Strangers meeting in a cinderblock cell,
we unpack our boxes and neuroses
side-by-side, our nervous smiles stretched wider
than the distance dividing our home states.
Nine months hang like the broken light panel
crackling ominously above our heads.
The clutter of conversation begins
to bury our belongings just as leaves
start to paint the campus copper and gold,
and almost every night before falling
asleep, we trade poetry and film scores,
cynic and romantic: not so different.
As winter gloom settles in like frost, and
our radiator rattles on, we learn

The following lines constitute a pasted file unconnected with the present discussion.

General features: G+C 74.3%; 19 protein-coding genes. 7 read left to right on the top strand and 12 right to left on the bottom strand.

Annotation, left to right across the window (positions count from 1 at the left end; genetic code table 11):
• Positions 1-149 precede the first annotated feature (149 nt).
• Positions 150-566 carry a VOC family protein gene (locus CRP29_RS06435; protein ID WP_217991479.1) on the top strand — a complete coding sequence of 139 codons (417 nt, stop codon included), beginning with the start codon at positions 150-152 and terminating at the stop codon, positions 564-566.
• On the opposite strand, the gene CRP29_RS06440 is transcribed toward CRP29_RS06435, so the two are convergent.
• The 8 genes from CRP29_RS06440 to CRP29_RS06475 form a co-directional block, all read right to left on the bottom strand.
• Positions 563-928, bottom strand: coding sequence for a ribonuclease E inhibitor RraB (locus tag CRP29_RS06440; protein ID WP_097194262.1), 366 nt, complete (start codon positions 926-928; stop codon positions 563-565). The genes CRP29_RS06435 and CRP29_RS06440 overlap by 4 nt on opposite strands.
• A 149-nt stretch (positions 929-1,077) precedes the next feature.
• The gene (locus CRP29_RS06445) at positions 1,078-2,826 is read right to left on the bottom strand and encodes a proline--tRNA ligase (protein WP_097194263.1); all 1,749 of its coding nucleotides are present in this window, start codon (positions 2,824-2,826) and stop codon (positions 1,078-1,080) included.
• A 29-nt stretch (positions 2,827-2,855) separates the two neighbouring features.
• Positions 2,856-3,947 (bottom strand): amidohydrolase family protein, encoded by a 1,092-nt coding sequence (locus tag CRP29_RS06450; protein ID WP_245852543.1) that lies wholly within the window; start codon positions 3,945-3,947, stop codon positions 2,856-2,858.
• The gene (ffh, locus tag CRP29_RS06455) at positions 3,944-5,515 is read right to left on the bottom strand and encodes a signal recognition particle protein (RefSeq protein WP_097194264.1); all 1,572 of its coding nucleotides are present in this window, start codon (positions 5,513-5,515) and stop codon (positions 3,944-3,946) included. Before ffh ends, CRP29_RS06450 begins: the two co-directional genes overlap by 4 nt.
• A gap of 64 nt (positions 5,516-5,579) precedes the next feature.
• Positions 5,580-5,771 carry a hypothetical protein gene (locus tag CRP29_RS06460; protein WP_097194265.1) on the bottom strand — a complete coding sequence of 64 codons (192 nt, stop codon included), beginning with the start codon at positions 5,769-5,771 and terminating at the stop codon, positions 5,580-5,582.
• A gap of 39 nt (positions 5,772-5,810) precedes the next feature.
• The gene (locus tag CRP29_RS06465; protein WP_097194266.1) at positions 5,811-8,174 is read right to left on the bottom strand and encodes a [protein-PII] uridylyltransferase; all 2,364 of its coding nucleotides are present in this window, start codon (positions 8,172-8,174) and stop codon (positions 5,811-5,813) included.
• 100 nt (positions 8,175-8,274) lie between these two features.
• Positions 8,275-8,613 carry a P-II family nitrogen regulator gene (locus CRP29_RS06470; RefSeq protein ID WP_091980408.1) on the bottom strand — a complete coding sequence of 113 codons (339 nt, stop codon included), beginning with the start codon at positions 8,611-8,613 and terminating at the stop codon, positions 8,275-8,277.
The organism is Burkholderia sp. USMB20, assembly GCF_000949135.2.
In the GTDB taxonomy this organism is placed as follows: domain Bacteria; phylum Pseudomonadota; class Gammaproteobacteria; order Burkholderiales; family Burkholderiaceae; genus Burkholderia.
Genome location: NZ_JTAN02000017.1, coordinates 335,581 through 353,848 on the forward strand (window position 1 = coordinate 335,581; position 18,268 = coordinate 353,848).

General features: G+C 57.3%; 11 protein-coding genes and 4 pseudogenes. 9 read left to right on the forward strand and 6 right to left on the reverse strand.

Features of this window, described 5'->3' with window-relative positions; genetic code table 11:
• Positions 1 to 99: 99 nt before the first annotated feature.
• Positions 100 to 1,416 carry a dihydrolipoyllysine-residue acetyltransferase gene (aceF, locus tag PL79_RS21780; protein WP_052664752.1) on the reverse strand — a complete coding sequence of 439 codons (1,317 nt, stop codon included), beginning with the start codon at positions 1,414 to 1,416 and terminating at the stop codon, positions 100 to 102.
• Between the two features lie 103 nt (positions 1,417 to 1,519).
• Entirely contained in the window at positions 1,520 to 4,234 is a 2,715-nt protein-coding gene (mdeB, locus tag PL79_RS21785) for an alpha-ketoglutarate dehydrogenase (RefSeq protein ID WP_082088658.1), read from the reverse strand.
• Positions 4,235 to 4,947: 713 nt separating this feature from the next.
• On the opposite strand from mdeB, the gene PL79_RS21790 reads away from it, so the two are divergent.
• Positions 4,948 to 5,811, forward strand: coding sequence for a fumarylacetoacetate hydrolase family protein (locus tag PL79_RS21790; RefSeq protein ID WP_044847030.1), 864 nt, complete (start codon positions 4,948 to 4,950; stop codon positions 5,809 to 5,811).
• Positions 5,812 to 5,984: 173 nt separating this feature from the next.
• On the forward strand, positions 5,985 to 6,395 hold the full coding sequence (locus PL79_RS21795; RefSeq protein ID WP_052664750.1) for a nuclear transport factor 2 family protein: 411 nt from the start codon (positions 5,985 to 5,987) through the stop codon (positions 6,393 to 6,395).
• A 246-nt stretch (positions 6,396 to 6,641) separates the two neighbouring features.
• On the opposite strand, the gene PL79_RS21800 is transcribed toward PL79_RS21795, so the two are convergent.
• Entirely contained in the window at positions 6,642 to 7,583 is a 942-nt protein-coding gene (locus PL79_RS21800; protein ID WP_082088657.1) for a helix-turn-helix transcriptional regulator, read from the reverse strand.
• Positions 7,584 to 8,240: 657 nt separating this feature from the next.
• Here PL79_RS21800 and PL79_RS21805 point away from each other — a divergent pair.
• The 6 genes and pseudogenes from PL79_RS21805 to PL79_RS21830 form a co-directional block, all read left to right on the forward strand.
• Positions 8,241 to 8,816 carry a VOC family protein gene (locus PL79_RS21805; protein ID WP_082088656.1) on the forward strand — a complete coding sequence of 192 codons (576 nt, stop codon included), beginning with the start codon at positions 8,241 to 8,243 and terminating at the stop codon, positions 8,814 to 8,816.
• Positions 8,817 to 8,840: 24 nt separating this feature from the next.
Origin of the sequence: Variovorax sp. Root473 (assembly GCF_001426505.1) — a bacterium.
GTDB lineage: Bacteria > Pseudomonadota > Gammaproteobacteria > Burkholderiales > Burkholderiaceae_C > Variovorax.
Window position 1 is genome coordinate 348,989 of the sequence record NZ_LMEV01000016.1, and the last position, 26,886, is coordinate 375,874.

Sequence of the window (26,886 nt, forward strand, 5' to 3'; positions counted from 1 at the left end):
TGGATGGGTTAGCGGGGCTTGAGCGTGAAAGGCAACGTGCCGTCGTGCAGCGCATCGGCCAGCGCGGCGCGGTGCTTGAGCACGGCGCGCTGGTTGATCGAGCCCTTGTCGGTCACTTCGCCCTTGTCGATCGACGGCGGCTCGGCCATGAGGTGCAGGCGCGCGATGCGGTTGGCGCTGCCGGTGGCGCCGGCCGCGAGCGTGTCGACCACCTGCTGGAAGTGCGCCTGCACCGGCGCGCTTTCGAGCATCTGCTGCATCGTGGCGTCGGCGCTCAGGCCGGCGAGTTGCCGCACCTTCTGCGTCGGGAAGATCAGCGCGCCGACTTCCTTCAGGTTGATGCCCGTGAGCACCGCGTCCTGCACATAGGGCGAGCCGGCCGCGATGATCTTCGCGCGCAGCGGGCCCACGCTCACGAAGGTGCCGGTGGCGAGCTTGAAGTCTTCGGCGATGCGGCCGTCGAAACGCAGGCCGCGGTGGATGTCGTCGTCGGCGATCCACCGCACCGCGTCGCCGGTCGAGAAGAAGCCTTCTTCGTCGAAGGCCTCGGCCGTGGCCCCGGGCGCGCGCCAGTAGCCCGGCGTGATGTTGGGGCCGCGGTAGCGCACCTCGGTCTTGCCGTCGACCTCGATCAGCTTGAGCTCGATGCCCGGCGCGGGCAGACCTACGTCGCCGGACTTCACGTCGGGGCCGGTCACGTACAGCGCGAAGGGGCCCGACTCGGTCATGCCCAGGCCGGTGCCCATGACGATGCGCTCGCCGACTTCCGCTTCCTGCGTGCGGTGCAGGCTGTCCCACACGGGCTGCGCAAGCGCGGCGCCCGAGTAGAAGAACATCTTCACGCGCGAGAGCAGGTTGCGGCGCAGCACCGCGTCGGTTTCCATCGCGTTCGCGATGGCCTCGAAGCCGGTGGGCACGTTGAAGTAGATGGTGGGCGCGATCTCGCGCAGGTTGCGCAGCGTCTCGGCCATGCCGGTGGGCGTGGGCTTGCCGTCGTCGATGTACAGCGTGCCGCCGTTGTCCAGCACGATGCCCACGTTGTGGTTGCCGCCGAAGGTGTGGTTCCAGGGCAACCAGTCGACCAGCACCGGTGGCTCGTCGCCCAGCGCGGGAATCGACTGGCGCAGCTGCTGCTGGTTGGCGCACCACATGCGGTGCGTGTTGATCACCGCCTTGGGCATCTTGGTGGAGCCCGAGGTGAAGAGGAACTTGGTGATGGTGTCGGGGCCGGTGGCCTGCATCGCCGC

the geography of each other's scars.
Imagine our surprise, when we discover
we stand at the edge of the same abyss:
fearing we will never be good enough.
By cherry blossom season, we sometimes
forget that we are not sisters. Last fall,
before we came to call here home, seems like
a hazy September dream. Bickering
in public, we pretend not to notice
how lucky we are.
A/N: June 16, 2010.